I am hung over today, spent, limp and dangling by a thread. Wherever I was yesterday, or the day before or the day before is a blur. Today I am unsteady and trying hard to catch my bearings. All this and I haven't a drop of alcohol. I'm recovering from a trial. It was a tough one.
The jury is still out, so I do not know whether to laugh or cry. I am unbearable when I win, all ass and elbows high-fiving the stars and strutting. I am also unbearable when I lose, head low, chin plowing a trough as I crawl beneath the nearest rock. Truth be told, I am simply unbearable most of the time. It would take a psychiatrist to figure it all out.
And so I have elected to begin a Freudian psychoanalysis. It's been nearly a month now, four hours a week spent staring at the ceiling of a tiny office free associating. The methodological premise? The analyst is a blind man beside me on the train; I recite what passes by.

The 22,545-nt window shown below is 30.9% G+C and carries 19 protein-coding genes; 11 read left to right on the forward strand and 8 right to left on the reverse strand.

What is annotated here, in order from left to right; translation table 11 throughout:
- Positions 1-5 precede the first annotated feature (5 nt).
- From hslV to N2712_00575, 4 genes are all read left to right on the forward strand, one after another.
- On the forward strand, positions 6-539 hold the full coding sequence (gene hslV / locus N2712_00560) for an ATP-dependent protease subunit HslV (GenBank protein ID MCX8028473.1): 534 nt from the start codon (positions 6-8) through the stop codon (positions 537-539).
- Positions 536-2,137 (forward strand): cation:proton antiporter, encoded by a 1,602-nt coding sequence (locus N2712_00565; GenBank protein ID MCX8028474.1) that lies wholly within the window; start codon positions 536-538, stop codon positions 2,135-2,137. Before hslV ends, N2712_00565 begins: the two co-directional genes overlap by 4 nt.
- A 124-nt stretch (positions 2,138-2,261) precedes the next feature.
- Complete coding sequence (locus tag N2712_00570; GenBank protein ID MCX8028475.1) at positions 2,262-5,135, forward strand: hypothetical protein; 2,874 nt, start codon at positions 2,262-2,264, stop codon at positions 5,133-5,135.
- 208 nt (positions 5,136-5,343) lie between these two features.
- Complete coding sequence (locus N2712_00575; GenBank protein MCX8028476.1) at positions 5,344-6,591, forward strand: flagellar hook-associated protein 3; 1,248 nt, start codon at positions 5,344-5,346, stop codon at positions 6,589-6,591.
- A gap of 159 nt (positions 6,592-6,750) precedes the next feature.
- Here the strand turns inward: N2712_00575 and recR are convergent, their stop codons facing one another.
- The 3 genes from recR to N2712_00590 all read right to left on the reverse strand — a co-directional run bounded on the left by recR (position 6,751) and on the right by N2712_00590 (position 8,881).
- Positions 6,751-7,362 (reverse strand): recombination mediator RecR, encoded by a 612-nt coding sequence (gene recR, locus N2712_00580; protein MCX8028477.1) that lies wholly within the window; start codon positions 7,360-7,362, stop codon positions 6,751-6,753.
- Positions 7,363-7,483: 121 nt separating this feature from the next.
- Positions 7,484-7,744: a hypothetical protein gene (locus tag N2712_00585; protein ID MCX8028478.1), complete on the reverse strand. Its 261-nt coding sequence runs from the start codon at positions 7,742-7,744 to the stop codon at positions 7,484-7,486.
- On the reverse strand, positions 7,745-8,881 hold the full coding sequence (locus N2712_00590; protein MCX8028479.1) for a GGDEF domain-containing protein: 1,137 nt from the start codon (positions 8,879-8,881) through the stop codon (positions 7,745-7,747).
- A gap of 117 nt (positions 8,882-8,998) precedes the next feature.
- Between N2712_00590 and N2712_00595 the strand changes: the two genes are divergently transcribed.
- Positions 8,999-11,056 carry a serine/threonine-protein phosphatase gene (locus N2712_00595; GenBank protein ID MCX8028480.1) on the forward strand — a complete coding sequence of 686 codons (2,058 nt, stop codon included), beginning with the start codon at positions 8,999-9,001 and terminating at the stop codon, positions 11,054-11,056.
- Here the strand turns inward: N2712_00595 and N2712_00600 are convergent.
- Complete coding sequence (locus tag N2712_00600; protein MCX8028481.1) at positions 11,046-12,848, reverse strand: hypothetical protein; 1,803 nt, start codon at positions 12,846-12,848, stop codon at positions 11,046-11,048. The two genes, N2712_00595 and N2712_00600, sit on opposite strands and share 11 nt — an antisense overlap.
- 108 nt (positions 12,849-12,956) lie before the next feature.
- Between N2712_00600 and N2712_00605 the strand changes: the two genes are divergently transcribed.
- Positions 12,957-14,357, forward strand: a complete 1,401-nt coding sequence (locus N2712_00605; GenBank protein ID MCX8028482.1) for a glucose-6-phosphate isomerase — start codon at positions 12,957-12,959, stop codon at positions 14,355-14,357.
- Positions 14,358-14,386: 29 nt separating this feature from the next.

So I revel in chaos. One moment unearthing the memory of the first girl to have stolen my heart; the next fretting about a stray remark overheard just the other day. Playing the lead role in my own version of Woody Allen cum trial lawyer is wide open road: I have no idea where I am heading or even why. The ride feels less like a train that a rubber rocket launched into dark room: on impact I try to chart the vector as I carom off in another direction.
A different take on old, old material will no doubt make me a better storyteller. Yet somehow telling my own story seems to be the hardest work of all.